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Voucher performance - not achievement but competition

posted Jan 24, 2012, 5:23 PM by Bill Duncan   [ updated Jan 25, 2012, 7:08 AM ]
P.4 of CEP study:

With the publication of more recent evidence showing no clear achievement advantage 
among students receiving publicly funded vouchers, the rhetoric used to justify vouchers 
has shifted. Although some voucher advocates continue to maintain that vouchers have 
been found to improve student achievement, others note that vouchers have not been 
found to harm the achievement of participating students and may increase public school 
performance through competition. In addition, some voucher advocates are highlighting 
the positive impacts of vouchers on graduation rates and parent satisfaction and the 
importance of providing choice as a right in itself. The following examples illustrate some 
of the current rhetoric of voucher supporters:

First off, 20 years in, it’s hard to argue that the nation’s biggest and most established 
voucher experiment has ‘worked’ if the measure is whether vouchers lead to higher 
reading and math scores. Happily, that’s never been my preferred metric for structural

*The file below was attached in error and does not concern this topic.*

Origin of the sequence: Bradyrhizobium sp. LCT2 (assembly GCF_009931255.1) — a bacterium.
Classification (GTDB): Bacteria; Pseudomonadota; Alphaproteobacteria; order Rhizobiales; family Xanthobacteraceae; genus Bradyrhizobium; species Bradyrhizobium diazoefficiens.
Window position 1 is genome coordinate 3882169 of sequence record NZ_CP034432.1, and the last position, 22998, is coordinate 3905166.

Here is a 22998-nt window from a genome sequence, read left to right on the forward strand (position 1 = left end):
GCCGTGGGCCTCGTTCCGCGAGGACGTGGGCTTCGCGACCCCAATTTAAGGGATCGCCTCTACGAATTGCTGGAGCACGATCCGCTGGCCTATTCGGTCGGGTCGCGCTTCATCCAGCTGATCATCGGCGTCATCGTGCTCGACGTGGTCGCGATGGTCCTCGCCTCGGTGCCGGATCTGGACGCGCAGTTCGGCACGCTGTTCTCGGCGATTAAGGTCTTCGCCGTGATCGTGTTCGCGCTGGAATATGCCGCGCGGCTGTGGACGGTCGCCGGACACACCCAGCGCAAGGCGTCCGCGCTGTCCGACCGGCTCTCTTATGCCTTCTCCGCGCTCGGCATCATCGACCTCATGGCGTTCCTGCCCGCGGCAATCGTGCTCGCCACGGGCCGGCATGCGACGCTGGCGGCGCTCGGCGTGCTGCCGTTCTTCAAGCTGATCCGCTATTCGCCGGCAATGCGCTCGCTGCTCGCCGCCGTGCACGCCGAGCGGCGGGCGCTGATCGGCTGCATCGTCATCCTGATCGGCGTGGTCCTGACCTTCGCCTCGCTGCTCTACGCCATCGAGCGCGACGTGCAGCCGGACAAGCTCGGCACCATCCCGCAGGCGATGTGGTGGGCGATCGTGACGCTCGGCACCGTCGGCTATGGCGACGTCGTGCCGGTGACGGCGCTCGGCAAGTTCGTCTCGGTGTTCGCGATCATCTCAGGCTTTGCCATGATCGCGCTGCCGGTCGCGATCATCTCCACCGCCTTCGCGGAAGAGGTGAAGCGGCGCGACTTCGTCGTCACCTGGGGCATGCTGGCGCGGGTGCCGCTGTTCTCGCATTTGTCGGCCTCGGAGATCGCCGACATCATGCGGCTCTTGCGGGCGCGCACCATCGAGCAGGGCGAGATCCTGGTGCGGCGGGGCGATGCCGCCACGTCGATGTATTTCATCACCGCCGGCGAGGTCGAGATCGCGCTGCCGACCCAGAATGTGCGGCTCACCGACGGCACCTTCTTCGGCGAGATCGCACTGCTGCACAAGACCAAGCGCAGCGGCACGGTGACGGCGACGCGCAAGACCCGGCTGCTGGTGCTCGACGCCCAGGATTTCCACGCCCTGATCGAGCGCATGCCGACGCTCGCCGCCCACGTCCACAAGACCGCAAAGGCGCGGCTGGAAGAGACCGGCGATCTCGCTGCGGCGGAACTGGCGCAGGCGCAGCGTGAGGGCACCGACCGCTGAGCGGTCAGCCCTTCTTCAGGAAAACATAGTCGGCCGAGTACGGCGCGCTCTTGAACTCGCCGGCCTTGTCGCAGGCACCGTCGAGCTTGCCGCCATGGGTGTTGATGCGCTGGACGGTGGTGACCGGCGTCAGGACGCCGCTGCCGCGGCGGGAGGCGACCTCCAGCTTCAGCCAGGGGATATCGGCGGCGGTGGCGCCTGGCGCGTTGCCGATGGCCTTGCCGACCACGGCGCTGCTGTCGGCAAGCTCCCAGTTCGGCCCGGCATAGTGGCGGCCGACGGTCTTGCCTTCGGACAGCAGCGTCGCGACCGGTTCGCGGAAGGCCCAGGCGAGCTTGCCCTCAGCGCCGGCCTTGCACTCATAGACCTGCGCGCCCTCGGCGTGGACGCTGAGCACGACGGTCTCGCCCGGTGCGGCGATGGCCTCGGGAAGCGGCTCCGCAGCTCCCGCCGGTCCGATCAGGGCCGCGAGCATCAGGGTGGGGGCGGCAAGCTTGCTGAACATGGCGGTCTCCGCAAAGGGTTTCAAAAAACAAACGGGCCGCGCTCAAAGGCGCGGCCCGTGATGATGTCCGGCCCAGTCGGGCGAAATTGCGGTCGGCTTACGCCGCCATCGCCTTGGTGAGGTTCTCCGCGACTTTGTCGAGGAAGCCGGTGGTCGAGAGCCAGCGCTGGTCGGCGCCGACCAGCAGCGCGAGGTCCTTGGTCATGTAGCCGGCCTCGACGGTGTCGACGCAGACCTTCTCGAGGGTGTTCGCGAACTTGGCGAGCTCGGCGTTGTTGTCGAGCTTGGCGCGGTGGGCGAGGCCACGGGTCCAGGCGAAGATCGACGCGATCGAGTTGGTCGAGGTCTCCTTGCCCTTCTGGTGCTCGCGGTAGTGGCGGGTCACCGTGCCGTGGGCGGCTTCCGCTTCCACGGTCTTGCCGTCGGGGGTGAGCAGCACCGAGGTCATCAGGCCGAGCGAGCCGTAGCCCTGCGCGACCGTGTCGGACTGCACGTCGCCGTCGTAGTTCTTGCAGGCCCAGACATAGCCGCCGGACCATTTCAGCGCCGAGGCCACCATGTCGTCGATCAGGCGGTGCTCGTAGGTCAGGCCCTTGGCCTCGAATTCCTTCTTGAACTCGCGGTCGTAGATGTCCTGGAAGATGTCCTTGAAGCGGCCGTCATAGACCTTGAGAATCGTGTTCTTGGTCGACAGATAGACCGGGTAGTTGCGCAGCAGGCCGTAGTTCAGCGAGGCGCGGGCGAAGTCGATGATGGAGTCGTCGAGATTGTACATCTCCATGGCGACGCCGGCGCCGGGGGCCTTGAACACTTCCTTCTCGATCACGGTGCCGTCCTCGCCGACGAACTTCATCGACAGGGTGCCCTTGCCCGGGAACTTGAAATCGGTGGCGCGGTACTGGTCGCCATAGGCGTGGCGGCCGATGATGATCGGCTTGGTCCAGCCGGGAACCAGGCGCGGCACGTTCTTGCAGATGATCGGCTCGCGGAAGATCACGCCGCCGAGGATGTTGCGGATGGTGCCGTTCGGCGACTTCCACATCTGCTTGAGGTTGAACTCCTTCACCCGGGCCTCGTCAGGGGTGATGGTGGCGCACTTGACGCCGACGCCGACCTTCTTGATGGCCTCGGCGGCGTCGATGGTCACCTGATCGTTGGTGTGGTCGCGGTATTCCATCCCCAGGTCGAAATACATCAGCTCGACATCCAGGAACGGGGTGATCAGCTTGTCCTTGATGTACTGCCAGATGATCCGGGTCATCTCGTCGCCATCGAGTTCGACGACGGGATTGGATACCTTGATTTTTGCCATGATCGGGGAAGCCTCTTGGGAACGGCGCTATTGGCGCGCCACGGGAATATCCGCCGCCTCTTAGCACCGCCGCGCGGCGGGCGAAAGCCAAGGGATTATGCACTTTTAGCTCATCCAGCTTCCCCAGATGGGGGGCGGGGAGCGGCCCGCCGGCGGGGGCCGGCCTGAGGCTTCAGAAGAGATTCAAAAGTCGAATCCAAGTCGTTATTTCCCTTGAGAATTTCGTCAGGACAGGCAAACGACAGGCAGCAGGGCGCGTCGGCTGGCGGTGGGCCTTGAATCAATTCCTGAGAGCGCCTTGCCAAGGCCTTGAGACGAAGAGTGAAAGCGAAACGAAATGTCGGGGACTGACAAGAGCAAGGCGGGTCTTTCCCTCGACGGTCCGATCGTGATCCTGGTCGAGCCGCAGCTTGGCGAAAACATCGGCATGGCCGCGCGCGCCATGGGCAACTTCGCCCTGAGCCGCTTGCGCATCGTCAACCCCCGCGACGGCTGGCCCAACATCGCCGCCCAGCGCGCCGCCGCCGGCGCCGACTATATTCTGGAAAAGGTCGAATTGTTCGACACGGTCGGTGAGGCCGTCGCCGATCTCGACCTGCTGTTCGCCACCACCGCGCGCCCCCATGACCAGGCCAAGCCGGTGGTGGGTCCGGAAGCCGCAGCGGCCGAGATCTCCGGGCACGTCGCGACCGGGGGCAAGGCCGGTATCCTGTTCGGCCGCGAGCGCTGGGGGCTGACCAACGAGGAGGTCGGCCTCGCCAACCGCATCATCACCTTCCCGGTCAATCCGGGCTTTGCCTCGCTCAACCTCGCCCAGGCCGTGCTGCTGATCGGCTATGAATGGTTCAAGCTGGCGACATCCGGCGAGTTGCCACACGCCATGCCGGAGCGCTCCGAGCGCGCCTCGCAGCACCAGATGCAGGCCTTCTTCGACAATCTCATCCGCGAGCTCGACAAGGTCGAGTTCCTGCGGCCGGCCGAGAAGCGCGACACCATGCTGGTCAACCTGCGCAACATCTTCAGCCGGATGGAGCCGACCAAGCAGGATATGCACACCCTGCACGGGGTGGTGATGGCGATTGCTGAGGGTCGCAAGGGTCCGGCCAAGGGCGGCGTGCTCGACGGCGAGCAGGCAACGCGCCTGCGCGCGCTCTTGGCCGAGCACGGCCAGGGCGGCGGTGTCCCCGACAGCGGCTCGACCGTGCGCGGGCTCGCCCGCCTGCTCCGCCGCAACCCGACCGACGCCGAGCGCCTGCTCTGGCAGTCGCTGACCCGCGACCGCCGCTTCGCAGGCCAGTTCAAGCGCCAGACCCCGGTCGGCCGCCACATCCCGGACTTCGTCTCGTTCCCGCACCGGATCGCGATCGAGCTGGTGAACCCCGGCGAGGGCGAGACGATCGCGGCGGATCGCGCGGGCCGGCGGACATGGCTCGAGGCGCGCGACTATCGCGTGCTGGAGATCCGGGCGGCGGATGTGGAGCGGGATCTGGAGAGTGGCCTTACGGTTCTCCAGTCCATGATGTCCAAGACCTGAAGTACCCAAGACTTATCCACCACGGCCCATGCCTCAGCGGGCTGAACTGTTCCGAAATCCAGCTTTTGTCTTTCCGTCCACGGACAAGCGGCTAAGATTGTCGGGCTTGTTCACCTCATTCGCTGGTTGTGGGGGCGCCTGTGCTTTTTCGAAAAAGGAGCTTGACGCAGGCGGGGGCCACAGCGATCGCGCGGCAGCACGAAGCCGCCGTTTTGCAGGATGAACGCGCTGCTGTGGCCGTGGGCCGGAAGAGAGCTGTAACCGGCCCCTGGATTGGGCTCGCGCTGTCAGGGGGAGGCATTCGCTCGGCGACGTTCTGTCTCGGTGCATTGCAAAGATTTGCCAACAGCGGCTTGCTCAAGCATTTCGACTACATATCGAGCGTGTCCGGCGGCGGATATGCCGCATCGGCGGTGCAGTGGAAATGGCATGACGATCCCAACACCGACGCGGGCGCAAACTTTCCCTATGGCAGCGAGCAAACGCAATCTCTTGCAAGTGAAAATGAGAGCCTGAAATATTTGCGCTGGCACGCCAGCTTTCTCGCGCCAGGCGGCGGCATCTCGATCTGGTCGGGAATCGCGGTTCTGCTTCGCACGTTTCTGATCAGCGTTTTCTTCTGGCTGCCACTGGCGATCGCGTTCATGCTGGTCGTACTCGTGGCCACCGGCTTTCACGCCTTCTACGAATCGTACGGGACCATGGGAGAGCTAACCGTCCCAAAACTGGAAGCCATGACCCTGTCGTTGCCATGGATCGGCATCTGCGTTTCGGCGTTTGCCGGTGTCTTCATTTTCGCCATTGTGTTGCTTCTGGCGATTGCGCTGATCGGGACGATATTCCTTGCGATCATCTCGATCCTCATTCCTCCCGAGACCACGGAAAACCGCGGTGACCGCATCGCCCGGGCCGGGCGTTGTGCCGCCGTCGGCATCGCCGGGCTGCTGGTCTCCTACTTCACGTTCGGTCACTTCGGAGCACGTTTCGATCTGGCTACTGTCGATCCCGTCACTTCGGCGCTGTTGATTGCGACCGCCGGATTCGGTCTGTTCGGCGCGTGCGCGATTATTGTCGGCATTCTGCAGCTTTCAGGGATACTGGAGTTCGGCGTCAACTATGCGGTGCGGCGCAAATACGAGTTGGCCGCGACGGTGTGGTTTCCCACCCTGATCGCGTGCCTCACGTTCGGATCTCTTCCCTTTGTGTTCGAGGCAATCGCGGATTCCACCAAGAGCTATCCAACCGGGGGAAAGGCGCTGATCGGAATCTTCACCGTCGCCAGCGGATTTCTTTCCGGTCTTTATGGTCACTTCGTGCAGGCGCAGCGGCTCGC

reforms—both because I think it’s the wrong way to study them . . . but, more 
importantly, because choice-based reform shouldn’t be understood as that kind of 
intervention. Rather, choice-based reform should be embraced as an opportunity for 
educators to create more focused and effective schools and for reformers to solve 
problems in smarter ways.
—Rick Hess, American Enterprise Institute, 20104

As an advocate of school choice, all I can say is thank heavens for the Milwaukee 
results. Here’s why: If my fellow supporters of charter schools and vouchers can finally 
be pushed off their obsession with test scores, maybe we can focus on the real reason 
that school choice is a good idea. Schools differ in what they teach and how they teach 
it, and parents care deeply about both, regardless of whether test scores rise.
—Charles Murray, American Enterprise Institute, 20115

The appeal of school choice centers around a belief that greater choice meets the 
desires of parents, and improves the quality of education by fostering innovation and 
competition.
—School Choice Task Force, Douglas County (Colorado) School District, 20106


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